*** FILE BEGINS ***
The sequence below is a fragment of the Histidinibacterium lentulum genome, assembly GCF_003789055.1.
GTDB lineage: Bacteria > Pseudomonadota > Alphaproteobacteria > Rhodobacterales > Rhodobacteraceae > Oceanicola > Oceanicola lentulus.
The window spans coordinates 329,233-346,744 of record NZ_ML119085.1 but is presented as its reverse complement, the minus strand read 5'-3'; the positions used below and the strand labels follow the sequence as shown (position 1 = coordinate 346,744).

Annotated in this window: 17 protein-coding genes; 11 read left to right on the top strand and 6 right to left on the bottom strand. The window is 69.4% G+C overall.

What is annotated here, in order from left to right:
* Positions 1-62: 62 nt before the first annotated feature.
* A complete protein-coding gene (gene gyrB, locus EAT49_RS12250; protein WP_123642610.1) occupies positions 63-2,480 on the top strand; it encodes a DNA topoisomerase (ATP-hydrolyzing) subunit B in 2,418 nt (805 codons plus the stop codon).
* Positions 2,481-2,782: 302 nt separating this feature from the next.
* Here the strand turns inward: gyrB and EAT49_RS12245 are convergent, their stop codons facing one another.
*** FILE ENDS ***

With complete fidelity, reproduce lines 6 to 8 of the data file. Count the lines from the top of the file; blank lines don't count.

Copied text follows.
* Positions 1-62: 62 nt before the first annotated feature.
* A complete protein-coding gene (gene gyrB, locus EAT49_RS12250; protein WP_123642610.1) occupies positions 63-2,480 on the top strand; it encodes a DNA topoisomerase (ATP-hydrolyzing) subunit B in 2,418 nt (805 codons plus the stop codon).
* Positions 2,481-2,782: 302 nt separating this feature from the next.